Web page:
Nothing has really changed. Rinne is still helping spirits to the afterlife, pining for Sakura and being dirt poor. He’s also still fending off Ageha’s advances and battling Tsubasa for Sakura’s affections. The demon Masato still tries to make Rinne’s life hell with more debt, and his father continues to try to take the souls of his classmates. The stories are still hit and miss. The “being poor” jokes still rub me the wrong way. Rinne taking Shoma to eat bread crumbs thrown by an old man for the birds or hoping that Home Ec doesn’t work out so he can have all the burnt food doesn’t strike me as funny, just sad. But I did like the story of the “magic square” (the kotatsu) as well as Sakura learning to knit to try to lure out the strangling scarf.

One thing I have come to realize is that the Shinigami are big on gadgets; devices that help them move spirits to the afterlife. Rokumon is always popping up with some strange gadget that usually helps Rinne with problem spirits. The Demon-Tool-Cutting-Shears, the Ghost Trap Box, the Tsukumogami Net and Capturing Bolas, the Childhood Channeling Balloon, the Splitting Incense, and the Single Use Spirit Path all come in handy as Rinne takes on a Tsukumogami, helps a boy give peace to a childhood friend, and tries to stop the misguided Shoma from helping Masato. I’ve come to like the gadgets. Some of them seem obvious, but others, like the Childhood Channeling Balloon and the Single Use Spirit Path are clever.

When I first started reading Rin-ne, I couldn’t help comparing it to Takahashi’s earlier series Urusei Yatsura. The more I read, the more the comparison seems to fit. Like UY, Rin-ne is  a gag manga. It’s got its cast of characters, its running jokes (Rinne’s financial situation, Tsubasa’s failure to exorcise anything), and its out-of-the-ordinary situation (the supernatural). When you think it about it, there are too many parallels to be a coincidence. This series is the UY for a new generation, but much more toned down. It has all the wackiness and comedy of its predecesor without the sheer insanity that was UY. Whether that is good or bad is anyone’s guess. I don’t think I’ll every love Rinne, but I guess I do have to admit to liking it enough to read it, just not keep it.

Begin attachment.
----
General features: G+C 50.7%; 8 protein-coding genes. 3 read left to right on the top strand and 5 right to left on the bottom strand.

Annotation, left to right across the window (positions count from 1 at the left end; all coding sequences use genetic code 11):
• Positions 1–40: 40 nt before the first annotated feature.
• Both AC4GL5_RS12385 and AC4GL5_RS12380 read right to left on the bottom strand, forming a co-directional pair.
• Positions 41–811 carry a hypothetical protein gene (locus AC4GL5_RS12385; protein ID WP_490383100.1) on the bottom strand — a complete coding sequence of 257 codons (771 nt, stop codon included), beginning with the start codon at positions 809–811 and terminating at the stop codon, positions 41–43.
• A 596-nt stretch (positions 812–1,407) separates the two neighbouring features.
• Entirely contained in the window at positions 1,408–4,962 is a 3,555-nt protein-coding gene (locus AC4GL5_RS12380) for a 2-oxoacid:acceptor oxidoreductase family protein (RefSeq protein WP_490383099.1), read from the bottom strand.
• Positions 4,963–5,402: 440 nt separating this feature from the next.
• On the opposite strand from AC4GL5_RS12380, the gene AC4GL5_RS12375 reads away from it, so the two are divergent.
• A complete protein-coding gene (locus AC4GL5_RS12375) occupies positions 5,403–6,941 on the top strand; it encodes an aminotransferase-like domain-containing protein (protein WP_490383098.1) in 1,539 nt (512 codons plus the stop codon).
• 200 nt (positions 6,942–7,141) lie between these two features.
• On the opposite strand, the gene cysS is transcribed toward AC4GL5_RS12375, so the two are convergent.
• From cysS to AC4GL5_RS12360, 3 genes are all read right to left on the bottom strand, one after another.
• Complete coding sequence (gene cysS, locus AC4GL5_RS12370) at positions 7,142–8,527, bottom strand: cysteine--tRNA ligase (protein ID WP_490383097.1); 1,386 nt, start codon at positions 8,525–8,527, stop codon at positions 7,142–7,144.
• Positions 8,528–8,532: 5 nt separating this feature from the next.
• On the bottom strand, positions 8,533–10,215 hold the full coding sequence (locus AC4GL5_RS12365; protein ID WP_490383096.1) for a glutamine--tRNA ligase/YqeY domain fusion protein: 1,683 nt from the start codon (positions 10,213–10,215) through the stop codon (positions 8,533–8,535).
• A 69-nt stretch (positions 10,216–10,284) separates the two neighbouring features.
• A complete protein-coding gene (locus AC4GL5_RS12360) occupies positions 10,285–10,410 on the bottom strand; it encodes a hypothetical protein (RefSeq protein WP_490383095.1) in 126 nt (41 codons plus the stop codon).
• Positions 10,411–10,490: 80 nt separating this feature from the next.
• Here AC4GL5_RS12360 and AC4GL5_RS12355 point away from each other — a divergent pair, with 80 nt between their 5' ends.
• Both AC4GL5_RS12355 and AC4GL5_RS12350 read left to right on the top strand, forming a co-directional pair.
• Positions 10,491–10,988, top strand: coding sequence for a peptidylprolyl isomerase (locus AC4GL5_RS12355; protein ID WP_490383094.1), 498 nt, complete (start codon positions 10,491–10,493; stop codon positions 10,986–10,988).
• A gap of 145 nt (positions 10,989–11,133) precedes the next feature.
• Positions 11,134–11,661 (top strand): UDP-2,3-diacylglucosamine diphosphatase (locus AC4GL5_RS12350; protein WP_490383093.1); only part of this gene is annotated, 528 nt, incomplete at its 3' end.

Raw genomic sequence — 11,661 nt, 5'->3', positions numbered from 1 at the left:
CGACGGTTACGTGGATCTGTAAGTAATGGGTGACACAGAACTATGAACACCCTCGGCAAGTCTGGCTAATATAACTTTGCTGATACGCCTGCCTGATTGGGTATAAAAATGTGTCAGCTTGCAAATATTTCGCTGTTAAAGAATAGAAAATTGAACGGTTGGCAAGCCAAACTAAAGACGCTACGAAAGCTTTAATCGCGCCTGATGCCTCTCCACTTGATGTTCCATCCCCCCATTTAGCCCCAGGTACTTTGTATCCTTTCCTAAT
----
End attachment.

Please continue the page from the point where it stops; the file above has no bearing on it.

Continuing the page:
Nura: Rise of the Yokai Clan Vol 8 and Bakuman Vol 10

Two very different volumes are featured in this Shonen Jump edition of Mini Musings. We complete a trip to the past in Nura: Rise of the Yokai Clan, while Moritaka and Akito fight for their future in Shonen Jump in Bakuman. But only one of these titles gets my recommendation. Read on to find out which.

Continue reading Nura: Rise of the Yokai Clan Vol 8 and Bakuman Vol 10